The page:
How Op Artists of the 1960s Created Their Hallucinatory Effects
There are holes where the steel rods can be rearranged.
Provenance: The Ruttenberg Art Collection
biographical info: The son of a rabbi, Agam can trace his ancestry back six generations to the founder of the Chabad movement in Judaism. in 1946, he entered the Bezalel Academy of Arts and Design in Jerusalem. Studying with Mordecai Ardon, a former student at the Weimar Bauhaus. Agam has been associated h with “abstract” artists, “hard edge” artists, and artists such as Josef Albers and Max Bill. Others find in Agam’s work an indebtedness to the masters of the Bauhaus. Agam’s approach to art, being conceptual in nature, has been likened to Marcel Duchamp’s, who expressed the need to put art “at the service of the spirit.” And, because of Agam’s employment of motion in his art, he has been compared to Alexander Calder, the artist who put sculpture into motion. (Motion is not an end, but a means for Agam. Calder’s mobiles are structures that are fixed, revolving at the whim of the wind. In a work by Agam, the viewer must intervene.) Agam has also been classified as an “op art” artist because he excels in playing with our visual sensitivities. Agam went to Zurich to study with Johannes Itten at the Kunstgewerbeschule. There, he met Frank Lloyd Wright and Siegfried Giedion, whose ideas on the element of time in art and architecture impressed him. In 1955, Galerie Denise René hosted a major group exhibition in connection with Vasarely's painting experiments with movement. in addition to art by Vasarely, it included works by Yaacov Agam, Pol Bury, Soto and Jean Tinguely, among others. Most Americans were first introduced to Vasarely by the groundbreaking exhibition, "The Responsive Eye," at New York's Museum of Modern Art in 1965. Josef Albers, Richard Anuszkiewicz. The show confirmed Vasarely's international reputation as the father of Op art. Agam has sought to express his ideas in a non-static form of art. In his abstract Kinetic works, which range from paintings and graphics to sculptural installations and building facades. Agam continually seeks to explore new possibilities in form and color and to involve the viewer in all aspects of the artistic process. Thus, for the past 40 years, Yaacov Agam’s pioneering ideas have impacted developments in art, architecture, theatre, and public sculpture. Reflecting both his Israeli Jewish heritage and his involvement with leaders of the Bauhaus and Surrealist movements, Agam’s works have influenced generations of modern artists.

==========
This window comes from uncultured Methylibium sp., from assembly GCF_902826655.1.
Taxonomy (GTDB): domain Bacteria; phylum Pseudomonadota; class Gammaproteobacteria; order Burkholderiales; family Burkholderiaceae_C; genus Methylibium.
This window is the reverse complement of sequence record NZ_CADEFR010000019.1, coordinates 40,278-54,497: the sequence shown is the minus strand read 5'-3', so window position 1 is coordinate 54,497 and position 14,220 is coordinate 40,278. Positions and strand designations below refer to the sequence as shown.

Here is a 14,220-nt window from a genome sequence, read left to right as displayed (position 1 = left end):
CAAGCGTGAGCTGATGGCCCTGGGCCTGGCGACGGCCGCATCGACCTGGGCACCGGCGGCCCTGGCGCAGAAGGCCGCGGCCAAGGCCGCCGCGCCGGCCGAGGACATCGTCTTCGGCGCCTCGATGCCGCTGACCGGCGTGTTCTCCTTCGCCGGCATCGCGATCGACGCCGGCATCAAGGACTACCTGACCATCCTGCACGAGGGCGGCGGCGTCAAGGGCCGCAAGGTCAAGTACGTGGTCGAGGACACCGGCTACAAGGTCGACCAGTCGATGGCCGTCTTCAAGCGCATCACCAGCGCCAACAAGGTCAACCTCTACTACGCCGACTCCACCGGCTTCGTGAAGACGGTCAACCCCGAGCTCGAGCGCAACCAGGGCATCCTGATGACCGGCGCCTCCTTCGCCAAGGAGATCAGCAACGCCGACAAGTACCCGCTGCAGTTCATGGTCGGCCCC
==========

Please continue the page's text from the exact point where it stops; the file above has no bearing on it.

He has participated in shows all over the world and has had many one-man exhibitions, including the retrospective exhibition held at the Musee National d'art Moderne in Paris (1972), which was then shown at the Stedelijk Museum in Amsterdam, Stadtische Kunsthalle in Dusseldorf, and Tel Aviv Museum. Another large-scale retrospective exhibit was held at the Guggenheim Museum in New York (1980). He had a large one-man exhibition at the Museum of Pontoise (1975), the Palm Spring Desert Museum, California, on an occasion of the inauguration of the museum (1976), the Museum of Art Birmingham, Alabama (1976), the Museo de Arte Modemo, Mexico (1976), the National Museum of Art, Cape Town, South Africa (1977). The retrospective exhibition was held at the lsetan Museum in Tokyo, Daimaru Museum in Osaka and Kawasaki City Museum in Japan (1989), and at the Museo Nacional de Bellas Artes in Buenos Aires Argentina (1996). He also held an exhibition "Selected Suites" at the Jewish Museum, New York (1975). Agam has also had many one-man shows in art galleries since 1953, including Denise Rene Gallery, Paris (1956), MarIborough-Gerson Gallery, New York (1966), Gallery Denise Rene, New York (1971)
Op art pioneer Yaacov Agam’s abstract artworks—which range from painting, sculpture, drawing, and ceramics, to stained glass and etching—typically incorporate light, sound, or viewer participation. The son of an orthodox rabbi, Agam first trained as an artist in Jerusalem, going on to combine formalist art with kabbalistic mysticism, and he is credited with introducing geometric abstraction to Israeli art. Agam’s best known series of works, comprised of painted strips that appear to shift and oscillate as viewers alter their points of view, would become known as “Agamographs”. He has also produced public commissions, including the world’s largest menorah, installed in New York City, and Star of Peace for Ben-Gurion university that fused the five-pointed star of Islam with the six-pointed Star of David. Agam met and was influenced by the Bauhaus artist and teacher Johannes Itten in Zurich, and also cites Wassily Kandinsky’s abstraction as an influence on his practice.
Israeli, b. 1928, Rishon LeZion, Israel, based in Paris, France